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The name thread
19 May 2013
4.22pm
AppleScruffJunior
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^^^ +4 Power to the people and all that jazz!

INTROVERTS UNITE! Separately.....In your own homes.----Make Love, Not Wardrobes!
19 May 2013
4.29pm
Linde
The Netherlands
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By the way Katie, I like your name. The pronouncation of Cait as Cawawtch seems a bit strange to me, but I like Caitriona, though I assumed it was really pronounced the same way it's written.

Isn't it funny how the lamest names (not aimed at you AppleScruff) can have the coolest meanings by the way? 

Question for everyone: Did your parents know the meanings of your names when they picked them or did they pick them based on their meanings or just because they liked it or whatever?

20 May 2013
9.59pm
Funny Paper
America
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My father was born in Austria of Austrian parents, came over to America when he was young, then married my very American mother.  When I was born, he wanted to name me "Erich Maria" (there are several famous Germans with that combo, like the writer "Erich Maria Remarque") -- but my mother put her foot down and said no way, and gave me another middle name.

In retrospect, however, I kind of like the look of "Erich Maria".

 

Faded flowers, wait in a jar, till the evening is complete... complete... complete... complete...
21 May 2013
6.26pm
fabfouremily
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Linde said
I thought that was aimed at the Beatles related topics? This is a topic in a non-Beatles section and surely if there's a topic for ''what people are eating now'' or whatever, there could also be a topic on names and their meaning? I personallly find it much more interesting to read about names with meanings, than to read someone is having pizza for dinner. But hey, each to his own (or whatever that expression is)

Edit: Ah I was too slow!

That's actually quite true. I apologise, I was in a bad mood the other day.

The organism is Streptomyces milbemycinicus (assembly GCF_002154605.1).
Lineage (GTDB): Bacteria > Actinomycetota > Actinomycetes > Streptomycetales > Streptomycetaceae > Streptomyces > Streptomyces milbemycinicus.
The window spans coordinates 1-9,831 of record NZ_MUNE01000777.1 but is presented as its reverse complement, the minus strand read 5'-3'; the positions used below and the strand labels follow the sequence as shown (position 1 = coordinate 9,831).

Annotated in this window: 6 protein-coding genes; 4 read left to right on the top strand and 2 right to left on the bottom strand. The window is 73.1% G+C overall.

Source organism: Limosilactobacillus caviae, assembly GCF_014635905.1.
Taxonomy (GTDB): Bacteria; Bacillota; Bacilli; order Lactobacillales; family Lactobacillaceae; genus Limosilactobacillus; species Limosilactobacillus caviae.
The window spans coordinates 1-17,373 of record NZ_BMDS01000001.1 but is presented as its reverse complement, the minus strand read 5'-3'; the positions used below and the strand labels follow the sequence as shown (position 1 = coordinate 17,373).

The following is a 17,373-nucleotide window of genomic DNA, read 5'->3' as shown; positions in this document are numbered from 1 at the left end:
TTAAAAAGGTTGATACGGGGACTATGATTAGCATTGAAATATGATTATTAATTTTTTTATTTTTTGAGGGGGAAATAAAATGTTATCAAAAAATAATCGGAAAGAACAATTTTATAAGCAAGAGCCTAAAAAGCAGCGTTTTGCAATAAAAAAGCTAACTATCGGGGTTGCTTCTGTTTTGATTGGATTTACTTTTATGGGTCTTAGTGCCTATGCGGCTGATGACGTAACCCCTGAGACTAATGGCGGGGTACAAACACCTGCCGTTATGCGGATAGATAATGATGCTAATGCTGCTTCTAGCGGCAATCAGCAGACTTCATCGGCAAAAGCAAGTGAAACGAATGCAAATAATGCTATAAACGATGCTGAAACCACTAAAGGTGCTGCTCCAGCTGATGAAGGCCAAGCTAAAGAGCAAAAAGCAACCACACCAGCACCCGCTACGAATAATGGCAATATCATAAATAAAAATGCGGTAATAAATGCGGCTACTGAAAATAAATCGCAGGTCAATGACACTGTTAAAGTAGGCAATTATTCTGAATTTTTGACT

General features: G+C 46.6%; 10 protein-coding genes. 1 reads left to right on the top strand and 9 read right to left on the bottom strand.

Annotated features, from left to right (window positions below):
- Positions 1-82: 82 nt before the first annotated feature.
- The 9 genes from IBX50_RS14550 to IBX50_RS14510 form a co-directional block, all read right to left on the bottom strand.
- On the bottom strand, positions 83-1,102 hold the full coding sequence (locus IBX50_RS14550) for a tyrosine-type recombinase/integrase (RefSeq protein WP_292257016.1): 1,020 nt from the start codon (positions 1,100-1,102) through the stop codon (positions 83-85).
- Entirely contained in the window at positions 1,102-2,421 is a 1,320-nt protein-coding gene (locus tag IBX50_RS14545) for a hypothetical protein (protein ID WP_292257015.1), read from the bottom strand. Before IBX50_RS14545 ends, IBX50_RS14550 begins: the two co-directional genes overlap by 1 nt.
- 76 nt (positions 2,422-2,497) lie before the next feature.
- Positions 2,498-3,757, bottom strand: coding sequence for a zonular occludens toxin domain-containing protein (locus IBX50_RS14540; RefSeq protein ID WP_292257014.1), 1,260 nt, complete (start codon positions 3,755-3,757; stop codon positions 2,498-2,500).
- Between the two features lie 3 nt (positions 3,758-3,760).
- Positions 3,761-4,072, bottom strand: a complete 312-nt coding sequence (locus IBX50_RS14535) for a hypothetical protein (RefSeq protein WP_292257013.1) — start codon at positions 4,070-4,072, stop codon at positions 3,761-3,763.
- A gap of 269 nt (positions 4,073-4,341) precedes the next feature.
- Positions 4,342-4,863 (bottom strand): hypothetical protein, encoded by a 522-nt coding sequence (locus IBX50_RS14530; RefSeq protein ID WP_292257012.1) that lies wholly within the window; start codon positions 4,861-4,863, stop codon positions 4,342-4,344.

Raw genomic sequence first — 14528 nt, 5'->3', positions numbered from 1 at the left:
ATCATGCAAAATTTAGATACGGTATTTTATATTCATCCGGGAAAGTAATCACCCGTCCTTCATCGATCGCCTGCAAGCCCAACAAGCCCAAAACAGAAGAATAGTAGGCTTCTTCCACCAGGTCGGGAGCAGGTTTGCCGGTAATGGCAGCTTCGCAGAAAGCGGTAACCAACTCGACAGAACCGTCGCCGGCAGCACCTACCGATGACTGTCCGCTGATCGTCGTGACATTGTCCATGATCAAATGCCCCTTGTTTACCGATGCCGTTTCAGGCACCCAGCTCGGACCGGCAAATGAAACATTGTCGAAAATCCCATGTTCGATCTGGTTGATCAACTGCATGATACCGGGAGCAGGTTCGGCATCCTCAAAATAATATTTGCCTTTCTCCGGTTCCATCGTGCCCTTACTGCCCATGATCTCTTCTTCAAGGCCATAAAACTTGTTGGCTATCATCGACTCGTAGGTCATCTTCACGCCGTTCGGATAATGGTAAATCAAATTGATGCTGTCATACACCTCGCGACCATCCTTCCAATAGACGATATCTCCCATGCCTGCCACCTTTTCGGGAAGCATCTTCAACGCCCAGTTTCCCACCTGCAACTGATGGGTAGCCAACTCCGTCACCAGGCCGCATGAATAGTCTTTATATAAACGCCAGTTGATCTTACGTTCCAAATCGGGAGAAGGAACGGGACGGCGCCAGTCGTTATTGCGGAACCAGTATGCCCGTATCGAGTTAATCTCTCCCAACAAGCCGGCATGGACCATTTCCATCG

''We're just knocked out. We heard about the sell out. You gotta get an album out, you owe it to the people. We're so happy we can hardly count.''

21 May 2013
6.31pm
Egroeg Evoli
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a-hard-days-night-ringo-8 Hope you're in a good mood today! heartapple01

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21 May 2013
6.39pm
fabfouremily
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a-hard-days-night-ringo-8 Better, thank you :D

''We're just knocked out. We heard about the sell out. You gotta get an album out, you owe it to the people. We're so happy we can hardly count.''

21 May 2013
7.07pm
DrBeatle
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My name is Andreas...my family originally came to the USA from Greece in the late 1910s/early 1920s, I'm 2 3/4 Generation Greek American (what I mean by this is that 3 of my grandparents were born here in America to Greek immigrants, while my 4th grandparent immigrated here from Greece). It means "manly" or "of man" in Greek. However, my entire life, I've gone by Drew (since Andreas is the Greek version of Andrew). My parents wanted me to be called Drew but did *not* want me to be called Andy, so they gave me the Greek name (it's also a family name, and we Greeks do like to recycle names throughout the family!) instead of Andrew.

"I know you, you know me; one thing I can tell you is you got to be free!"

 

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21 May 2013
7.23pm
AppleScruffJunior
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Sorry to go off topic but whenever I see the date you registered DrBeatle it slightly breaks my heart :(

INTROVERTS UNITE! Separately.....In your own homes.----Make Love, Not Wardrobes!
21 May 2013
7.24pm
DrBeatle
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AppleScruffJunior said